Charlie Wilson’s War

CHARLIE WILSON’S WAR LINKS THE SOVIET DEFEAT TO 9/11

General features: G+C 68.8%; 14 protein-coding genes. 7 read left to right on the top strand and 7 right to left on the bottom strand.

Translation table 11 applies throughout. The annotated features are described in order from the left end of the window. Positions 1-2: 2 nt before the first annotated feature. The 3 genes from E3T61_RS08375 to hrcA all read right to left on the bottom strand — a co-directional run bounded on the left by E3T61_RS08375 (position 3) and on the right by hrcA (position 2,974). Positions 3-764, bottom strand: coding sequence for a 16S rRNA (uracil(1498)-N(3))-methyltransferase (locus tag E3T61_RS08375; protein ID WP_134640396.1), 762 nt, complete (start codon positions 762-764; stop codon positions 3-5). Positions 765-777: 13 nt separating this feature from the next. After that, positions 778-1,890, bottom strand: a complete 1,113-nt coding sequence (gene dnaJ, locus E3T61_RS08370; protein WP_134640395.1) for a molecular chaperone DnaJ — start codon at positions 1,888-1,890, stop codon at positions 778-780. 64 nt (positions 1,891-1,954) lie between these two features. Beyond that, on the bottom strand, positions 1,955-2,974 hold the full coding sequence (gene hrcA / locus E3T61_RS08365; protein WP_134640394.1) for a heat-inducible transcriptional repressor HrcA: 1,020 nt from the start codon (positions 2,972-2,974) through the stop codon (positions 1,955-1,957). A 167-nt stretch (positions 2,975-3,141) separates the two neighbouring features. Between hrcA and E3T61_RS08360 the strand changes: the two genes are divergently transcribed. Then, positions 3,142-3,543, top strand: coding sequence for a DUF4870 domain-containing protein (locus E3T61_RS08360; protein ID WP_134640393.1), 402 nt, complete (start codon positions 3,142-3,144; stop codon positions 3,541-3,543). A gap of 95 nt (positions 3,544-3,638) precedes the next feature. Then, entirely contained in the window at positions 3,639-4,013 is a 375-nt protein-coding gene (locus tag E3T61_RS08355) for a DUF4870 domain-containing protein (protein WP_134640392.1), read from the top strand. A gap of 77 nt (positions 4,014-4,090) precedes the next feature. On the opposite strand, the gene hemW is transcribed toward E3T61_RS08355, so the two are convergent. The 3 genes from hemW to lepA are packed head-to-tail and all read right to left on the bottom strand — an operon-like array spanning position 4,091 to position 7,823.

On April 6, 1980, Texas Congressman Charles Wilson (played by Tom Hanks), while nude in a Vegas hot tub and imbibing whiskey, watches a Dan Rather news story from Afghanistan in which an Afghan woman wonders why the Americans are not helping her people to defeat the Soviet military advance. When he returns to Washington, he reads an Associated Press newswire story about the scale of the Soviet genocide in Afghanistan. Nine years later, the Soviets leave Afghanistan in retreat, primarily due to Wilson’s efforts. In a masterful portrayal of the best and worst of Congress and the CIA, director Mike Nichols brings to the screen the story of that effort from George Crile’s Charlie Wilson’s War: The Extraordinary Story of the Largest Covert Operation in History (2003). Wilson explains his entry into politics at the age of 13 as providing transportation to 96 African Americans to defeat a city official who killed his dog. From a district that wants nothing from Congress, he has been in office since 1973, reelected through funding from seven Jewish constituents; accordingly, he fails to support a constituent’s desire to protect a nativity scene at a Lufkin firehouse from an ACLU lawsuit. Unmarried, his staff consists of luscious females. Having graduated from the Naval Academy near the bottom of his class, with a record number of demerits, he nevertheless became an expert on Soviet nuclear capabilities while in the Navy, made friends in Congress, and landed on the right committee to fund covert operations. The film focuses on early pressure from an attractive, rich Houston socialite, Mrs. Joanne Herring (played by Julia Roberts), whose trips to view the Afghan refugee camps in Peshawar have convinced her that the Afghans are prepared to fight the Soviets but just need weapons to do so, whereas a trip to her bedroom persuades Wilson. Soon, he is off to Pakistan, to a meeting arranged by Herring with President Zia (played by Om Puri), after which he visits Peshawar and learns that American policy is to avoid antagonizing the Soviet advance lest they are provoked into World War III. When Wilson returns, he lobbies his committee chair, Doc Long (played by Ned Beatty), who agrees to increased funding after a trip to Peshawar. However, the one who pressures him most is CIA officer Gust Avrakotos (played by Philip Seymour Hoffman), who ignores the CIA’s rule against lobbying Congress. Later, the new committee chair, John Murtha, ups the ante that was initially $5 million to the mujahedeen warriors to $1 billion, with Saudi Arabia providing half. Murtha’s support is an exchange of a favor, since Wilson voted to support him in an ethics investigation, and Wilson logrolls support from many of his colleagues by promising to vote for their pet projects. To ensure that no American weapons will be involved, Avrakotos takes Wilson to Egypt and Israel, where there are secret stockpiles of Soviet weapons; along with others purchased covertly from European manufacturers, they are shipped to Pakistan to be supplied to the mujahedeen. Much of the film lionizes the numbers of various Soviet aircraft downed during 1987. At the end of the film, Wilson tries to raise $1 million to build schools for post-Soviet Afghanistan, an appropriation suggested by Avrakotos as a way to ensure that younger Afghans will be pro-American. His lack of success is summed up in a closing credit as “We fucked up the endgame,” an understatement indeed, given subsequent events in Afghanistan and Iraq. The fast-paced film contains many epigrams and humorous lines, with a screenplay by The West Wing‘s Aaron Sorkin. The Political Film Society has nominated Charlie Wilson’s War for best film exposé and, for a depiction and description of the horrors of the Soviet military campaign in Afghanistan, best film on human rights of 2007. MH